ANDERSON, Circuit Judge.
This habeas corpus case involves the right of Francesco Domenici to be admitted as a nonquota, illiterate immigrant, under the provisions of section 4, cl. (b), of the Immigration Act of 1924 (Comp. St. Supp. 1925, § 4289¾b).
The writ issued against the master of the steamship Guiseppe Verdi; Domenici having been ordered deported on September 1 on the vessel in which he had arrived at New York on August 24. Parenthetically, it should be observed that this court agrees with other judges in this district that a strong prima facie case of error in the proceedings must be made in order to warrant an application for habeas corpus by or in behalf of an alien ordered deported from New York and shipped on a vessel calling at this port, and also of lack of reasonable time and opportunity to seek and obtain the desired relief in New York. Such belated applications are not to be favored.
The record shows that the alien is an illiterate Italian seaman, who first came to the United States in 1902 as a third-class passenger, and remained here continuously until September, 1910, when he returned to Italy; that he returned to the United States in December, 1919, as a seaman, and remained here continuously until March 2, 1925, when he returned to Italy as a third-class passenger; that on December 26, 1919, he received, at Norfolk, Va., an alien seaman's identification card, indicating that he was placed in division 3, which means that he was an illiterate and inadmissible under the Immigration Act; that he returned to the United States on August 24, 1925; that he has in Italy a wife and a 5-year old child.
On these facts, two claims are grounded:
(1) On his presence in the United States from 1902 to 1910. This claim is that he was, under section 3 of the Act of 1917 (Comp. St. 1918, Comp. St. Ann. Supp. 1919, § 4289¼b), in August, 1925, returning after a temporary absence from an unrelinquished domicile in the United States of seven consecutive years, and therefore was admissible at the discretion of the Secretary of Labor.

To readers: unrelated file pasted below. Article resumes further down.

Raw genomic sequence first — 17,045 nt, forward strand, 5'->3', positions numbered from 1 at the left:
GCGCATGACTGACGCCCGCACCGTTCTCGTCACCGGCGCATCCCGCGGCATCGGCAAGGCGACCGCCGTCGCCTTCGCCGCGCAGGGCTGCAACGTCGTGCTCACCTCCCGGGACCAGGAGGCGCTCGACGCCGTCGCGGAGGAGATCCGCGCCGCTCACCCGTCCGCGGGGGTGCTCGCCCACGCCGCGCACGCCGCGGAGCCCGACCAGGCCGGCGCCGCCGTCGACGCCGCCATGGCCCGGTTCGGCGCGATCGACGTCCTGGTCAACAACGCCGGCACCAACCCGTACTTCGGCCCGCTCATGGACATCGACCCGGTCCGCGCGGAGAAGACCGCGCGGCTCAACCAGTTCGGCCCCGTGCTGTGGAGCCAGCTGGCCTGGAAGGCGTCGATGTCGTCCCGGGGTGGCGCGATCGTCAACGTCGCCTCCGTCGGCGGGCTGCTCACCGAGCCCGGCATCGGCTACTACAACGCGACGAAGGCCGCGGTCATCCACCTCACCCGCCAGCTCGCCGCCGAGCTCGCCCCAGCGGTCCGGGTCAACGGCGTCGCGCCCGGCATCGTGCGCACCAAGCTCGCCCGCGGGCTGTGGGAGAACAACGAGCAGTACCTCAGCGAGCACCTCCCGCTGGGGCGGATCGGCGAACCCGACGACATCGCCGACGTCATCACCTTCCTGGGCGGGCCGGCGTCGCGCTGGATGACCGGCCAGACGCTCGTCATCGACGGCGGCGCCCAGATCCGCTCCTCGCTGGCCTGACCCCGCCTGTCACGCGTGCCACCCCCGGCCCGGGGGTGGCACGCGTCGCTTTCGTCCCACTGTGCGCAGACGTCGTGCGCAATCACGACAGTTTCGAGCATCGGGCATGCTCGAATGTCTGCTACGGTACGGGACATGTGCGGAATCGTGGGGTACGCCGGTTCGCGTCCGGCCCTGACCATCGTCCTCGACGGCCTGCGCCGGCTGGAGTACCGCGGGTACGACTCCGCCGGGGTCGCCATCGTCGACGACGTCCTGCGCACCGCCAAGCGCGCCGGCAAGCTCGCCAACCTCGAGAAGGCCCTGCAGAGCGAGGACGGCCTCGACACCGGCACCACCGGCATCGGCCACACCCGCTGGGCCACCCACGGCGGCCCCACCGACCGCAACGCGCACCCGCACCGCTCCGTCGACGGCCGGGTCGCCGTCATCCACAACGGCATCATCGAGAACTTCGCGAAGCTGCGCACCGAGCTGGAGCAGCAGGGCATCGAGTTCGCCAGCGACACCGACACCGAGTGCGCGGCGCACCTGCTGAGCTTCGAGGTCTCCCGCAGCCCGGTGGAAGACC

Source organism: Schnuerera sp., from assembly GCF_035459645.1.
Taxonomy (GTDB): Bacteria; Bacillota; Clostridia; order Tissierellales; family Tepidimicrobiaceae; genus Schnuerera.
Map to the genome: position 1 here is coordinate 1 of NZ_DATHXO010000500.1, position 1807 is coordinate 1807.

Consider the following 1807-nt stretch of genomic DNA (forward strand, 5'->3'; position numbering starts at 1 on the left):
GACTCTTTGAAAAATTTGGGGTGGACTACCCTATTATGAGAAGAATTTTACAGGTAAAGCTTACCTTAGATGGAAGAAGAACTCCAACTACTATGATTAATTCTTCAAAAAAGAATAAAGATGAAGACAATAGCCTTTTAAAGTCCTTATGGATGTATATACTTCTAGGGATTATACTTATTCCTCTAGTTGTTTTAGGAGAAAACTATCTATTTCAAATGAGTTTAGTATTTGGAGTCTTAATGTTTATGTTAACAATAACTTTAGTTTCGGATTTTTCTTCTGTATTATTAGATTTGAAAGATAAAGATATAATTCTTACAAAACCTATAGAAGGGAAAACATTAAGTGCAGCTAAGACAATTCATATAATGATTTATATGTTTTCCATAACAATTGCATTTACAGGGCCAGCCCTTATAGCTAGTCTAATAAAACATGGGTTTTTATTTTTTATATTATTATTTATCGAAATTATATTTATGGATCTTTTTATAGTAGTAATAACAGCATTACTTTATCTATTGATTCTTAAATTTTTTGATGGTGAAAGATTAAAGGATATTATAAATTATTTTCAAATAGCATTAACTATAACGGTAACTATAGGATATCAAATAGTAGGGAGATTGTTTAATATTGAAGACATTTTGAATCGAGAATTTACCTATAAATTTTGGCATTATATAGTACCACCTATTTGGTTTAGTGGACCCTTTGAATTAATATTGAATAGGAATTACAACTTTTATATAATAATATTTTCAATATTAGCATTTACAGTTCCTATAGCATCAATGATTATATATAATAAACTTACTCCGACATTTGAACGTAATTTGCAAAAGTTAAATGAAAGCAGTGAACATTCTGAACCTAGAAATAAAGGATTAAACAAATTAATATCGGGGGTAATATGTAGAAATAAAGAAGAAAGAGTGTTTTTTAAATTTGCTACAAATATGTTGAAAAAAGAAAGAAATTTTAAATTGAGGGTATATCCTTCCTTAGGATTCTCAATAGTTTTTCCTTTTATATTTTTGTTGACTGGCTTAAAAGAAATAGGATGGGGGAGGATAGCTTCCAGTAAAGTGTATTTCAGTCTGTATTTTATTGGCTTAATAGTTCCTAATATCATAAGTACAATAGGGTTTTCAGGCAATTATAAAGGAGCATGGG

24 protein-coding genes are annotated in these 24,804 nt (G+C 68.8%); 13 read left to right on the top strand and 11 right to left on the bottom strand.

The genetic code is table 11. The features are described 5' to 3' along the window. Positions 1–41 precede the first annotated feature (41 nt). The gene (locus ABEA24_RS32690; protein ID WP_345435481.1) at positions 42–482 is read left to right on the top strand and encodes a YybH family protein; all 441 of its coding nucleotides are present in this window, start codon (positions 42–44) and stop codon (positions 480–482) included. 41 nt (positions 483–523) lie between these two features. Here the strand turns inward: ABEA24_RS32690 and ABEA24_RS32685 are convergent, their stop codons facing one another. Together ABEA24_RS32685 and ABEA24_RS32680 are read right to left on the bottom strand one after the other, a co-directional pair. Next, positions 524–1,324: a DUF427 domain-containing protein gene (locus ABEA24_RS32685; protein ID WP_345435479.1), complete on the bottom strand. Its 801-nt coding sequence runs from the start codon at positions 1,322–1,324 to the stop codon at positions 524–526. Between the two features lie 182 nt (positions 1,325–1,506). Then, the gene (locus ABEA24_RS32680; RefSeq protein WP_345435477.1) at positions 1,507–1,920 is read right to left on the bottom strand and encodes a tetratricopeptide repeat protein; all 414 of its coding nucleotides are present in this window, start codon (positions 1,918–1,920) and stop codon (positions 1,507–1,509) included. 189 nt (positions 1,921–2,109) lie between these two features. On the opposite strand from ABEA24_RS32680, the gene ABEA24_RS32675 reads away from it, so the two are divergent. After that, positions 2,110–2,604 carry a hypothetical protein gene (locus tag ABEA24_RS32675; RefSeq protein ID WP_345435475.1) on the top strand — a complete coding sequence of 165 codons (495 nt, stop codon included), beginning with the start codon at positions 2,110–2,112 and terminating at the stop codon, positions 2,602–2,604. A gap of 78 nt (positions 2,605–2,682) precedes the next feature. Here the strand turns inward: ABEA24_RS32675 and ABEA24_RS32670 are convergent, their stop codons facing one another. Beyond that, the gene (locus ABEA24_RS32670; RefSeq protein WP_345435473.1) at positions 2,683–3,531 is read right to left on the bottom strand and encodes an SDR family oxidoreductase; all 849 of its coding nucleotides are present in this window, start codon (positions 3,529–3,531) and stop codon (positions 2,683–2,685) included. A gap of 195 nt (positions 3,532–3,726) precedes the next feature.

This proposition cannot be sustained. If at any time within the eight years from 1902 to 1910 he obtained a domicile in the United States, it was not unrelinquished when he returned to his native land, where he has a wife and child, and there remained nine years.
(2) His next contention arises under section 3, supra, first proviso, which reads, "All aliens who have been lawfully admitted to the United States and who have resided therein continuously for five years and who return to the United States within six months from the date of their departure therefrom," may be readmitted.
But Domenici was never admitted as an immigrant. In December, 1919, he landed as a seaman. Under sections 32, 33, and 34 of the act of 1917 (Comp. St. 1918, Comp. St. Ann. Supp. 1919, §§ 4289¼r-4289¼s), and the rules made pursuant thereto, if he remained here continuously, as the record indicates, he was here illegally; under section 34 he might, at any time within three years after so landing, have been deported. If in his favor it be assumed that the power to deport ended with the three years, and that thereafter his presence was lawful (a proposition difficult to sustain), such alleged lawful presence was only about two years.
In no aspect of the facts, therefore, can he be admitted either under the seven-year provision, or the five-year provision.